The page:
Here's the story if you want it:
Phillies All-Star keeps making his pitch for subway knockout
July 16, 2003
BY CAROL SLEZAK
Randy Wolf's mystery woman resembles Natalie Portman, the gorgeous actress. Taller, but with the same hair and eyes.
With his red hair and pale blue eyes, Wolf looks a little like the actor Anthony Michael Hall. He also looks a bit like Ian Ziering of "Beverly Hills 90210" fame. And Opie.
Wolf met the mystery woman on a New York subway platform when she asked him for directions to Times Square. But "met" is a misleading word. Their conversation lasted 30 seconds, tops. He doesn't even know her name.
"It's straight out of a John Cusack [movie]," Wolf said.
Ah, serendipity. It's not often you meet someone in the New York subway system. People are moving too fast. It's too crowded.
"You know how it is," Wolf said. "It sticks out when one person doesn't belong. She didn't belong in a good way."
Wolf, 26, pitches for the Philadelphia Phillies. He was the team's only All-Star representative. The Phillies lead the National League wild-card standings, and Wolf, a left-handed starter, has 10 wins. But at a media session this week, Wolf's love life was a hotter topic than the All-Star Game, his pitching or the Phillies' chances. (I offer this as proof that even the most jaded sports journalists are romantics at heart.)
Wolf's encounter with the mystery woman happened in May, when the Phillies were playing the Mets in New York. Wolf, who took the subway to Shea Stadium, was waiting for the No. 7 train when the woman approached him and asked for directions. She was wearing light brown suede bell-bottoms. She was about 5-6, pretty, and looked to be in her early 20s. That's all he knows about her.
"Because I have no game, I didn't get her phone number or anything," he explained with a self-deprecating laugh. "It clicked for me. I don't know if it clicked for her."
When he got to the clubhouse that day, he told some teammates about his encounter. Word traveled, and soon his story was picked up by the New York media. Everyone wanted to help Wolf reconnect with the mystery woman. But she hasn't come forward. A lot of people contacted the Phillies by e-mail, claiming to be her. The Phillies forwarded the promising e-mails to Wolf. Alas, Wolf determined that all of the e-mailers were impostors.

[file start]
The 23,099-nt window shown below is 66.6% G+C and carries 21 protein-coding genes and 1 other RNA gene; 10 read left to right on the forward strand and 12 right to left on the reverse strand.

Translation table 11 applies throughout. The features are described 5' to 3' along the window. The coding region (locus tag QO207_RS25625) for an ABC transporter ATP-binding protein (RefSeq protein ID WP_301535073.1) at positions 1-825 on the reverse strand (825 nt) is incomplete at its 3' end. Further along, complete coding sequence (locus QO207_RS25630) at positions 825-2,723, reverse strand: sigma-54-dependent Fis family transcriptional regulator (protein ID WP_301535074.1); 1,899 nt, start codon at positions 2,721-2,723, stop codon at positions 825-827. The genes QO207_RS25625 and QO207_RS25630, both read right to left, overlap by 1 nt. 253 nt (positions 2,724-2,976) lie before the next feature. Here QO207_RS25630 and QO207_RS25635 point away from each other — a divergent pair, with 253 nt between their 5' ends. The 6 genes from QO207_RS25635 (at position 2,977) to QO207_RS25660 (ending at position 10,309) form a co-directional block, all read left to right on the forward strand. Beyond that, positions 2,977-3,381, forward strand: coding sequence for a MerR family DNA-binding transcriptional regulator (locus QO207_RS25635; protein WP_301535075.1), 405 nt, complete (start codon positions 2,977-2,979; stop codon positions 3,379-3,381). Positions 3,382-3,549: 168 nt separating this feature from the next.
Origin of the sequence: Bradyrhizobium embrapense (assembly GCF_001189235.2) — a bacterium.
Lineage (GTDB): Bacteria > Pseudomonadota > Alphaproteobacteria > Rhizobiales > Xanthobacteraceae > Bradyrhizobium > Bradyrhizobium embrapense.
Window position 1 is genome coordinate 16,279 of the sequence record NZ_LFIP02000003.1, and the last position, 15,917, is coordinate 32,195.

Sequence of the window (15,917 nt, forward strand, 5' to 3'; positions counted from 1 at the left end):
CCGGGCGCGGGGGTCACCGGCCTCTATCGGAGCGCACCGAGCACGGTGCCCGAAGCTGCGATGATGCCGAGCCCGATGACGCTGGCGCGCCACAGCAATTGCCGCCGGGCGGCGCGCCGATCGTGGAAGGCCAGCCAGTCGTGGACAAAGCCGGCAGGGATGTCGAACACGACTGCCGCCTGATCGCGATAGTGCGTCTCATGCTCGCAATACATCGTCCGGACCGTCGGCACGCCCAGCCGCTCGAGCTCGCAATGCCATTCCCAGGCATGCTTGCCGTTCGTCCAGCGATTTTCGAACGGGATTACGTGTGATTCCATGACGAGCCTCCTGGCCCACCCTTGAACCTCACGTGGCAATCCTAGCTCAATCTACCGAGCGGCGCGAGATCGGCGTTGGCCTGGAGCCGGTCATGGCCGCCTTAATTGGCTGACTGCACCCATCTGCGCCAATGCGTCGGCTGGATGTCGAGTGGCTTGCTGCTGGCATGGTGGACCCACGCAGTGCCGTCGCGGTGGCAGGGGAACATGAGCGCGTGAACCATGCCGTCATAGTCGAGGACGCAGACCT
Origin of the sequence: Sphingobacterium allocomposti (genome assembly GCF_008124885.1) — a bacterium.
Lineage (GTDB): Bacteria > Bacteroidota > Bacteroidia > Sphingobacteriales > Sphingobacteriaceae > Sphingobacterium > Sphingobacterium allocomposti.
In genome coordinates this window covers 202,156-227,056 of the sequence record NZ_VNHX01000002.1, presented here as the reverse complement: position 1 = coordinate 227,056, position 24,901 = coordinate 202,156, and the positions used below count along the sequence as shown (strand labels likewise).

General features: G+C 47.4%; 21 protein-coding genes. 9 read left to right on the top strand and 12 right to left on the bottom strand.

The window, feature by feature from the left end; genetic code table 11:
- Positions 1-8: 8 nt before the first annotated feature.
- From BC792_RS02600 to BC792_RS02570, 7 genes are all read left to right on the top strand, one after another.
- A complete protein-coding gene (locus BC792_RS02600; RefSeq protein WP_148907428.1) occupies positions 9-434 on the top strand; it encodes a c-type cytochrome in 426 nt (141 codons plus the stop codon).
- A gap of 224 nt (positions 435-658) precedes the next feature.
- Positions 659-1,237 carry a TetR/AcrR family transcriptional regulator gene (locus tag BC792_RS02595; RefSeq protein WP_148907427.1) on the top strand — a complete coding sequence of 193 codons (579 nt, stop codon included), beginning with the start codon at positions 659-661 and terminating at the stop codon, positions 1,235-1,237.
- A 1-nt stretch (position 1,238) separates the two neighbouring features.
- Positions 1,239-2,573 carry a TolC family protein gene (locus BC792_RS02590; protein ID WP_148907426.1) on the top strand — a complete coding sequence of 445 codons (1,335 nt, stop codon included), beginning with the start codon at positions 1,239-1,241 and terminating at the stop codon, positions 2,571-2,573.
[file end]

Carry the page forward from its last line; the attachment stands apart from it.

Who is the mystery woman? Where did she go? For all Wolf knows, she could live in Nebraska. She could live overseas. For all Wolf knows, she's married (although he doesn't think she is). He doubts she's a New Yorker. She asked for directions to Times Square--and what New Yorker doesn't know where Times Square is? (Then again, it's possible her question was an excuse to approach him because she thought he was cute.)
Wolf isn't obsessed with the mystery woman. At least, he hasn't been for many weeks. Not that he minds talking about her. He even thinks it's funny that his teammate Ricky Ledee calls him "train stalker."
"[The media] got hold of [the story] and it kind of blew up," Wolf said. "But I just try and have fun with it."
That seems to be Wolf's philosophy about a lot of things. To him, just being around the other All-Stars was "awesome" and "unbelievable." He met Tommy Lasorda on Sunday night, and that was great. He was blown off by Tom Arnold of "The Best Damn Sports Show Period," and that was funny. And Wolf's All-Star experience has been made all the better because he's sharing it with his mom.
When Wolf was named to the All-Star team, he called his mom and said, "So, do you want me to call a travel agent to book your flight to Chicago?" When she realized he was an All-Star, she choked up.
"I was getting choked up, too," Wolf said. "But I hid it really well."
Imagine that--a single guy who is talented, funny and sensitive. The more Wolf talks, the more you want the mystery woman to come forward. This story needs closure. But as time passes, the likelihood diminishes.
"Maybe she saw a picture of me and said, 'I'll pass,'" Wolf said with a laugh.
Not that he's carrying a torch for her.
"If she knows about me, she probably thinks I need to move on and get a life," he said, laughing again.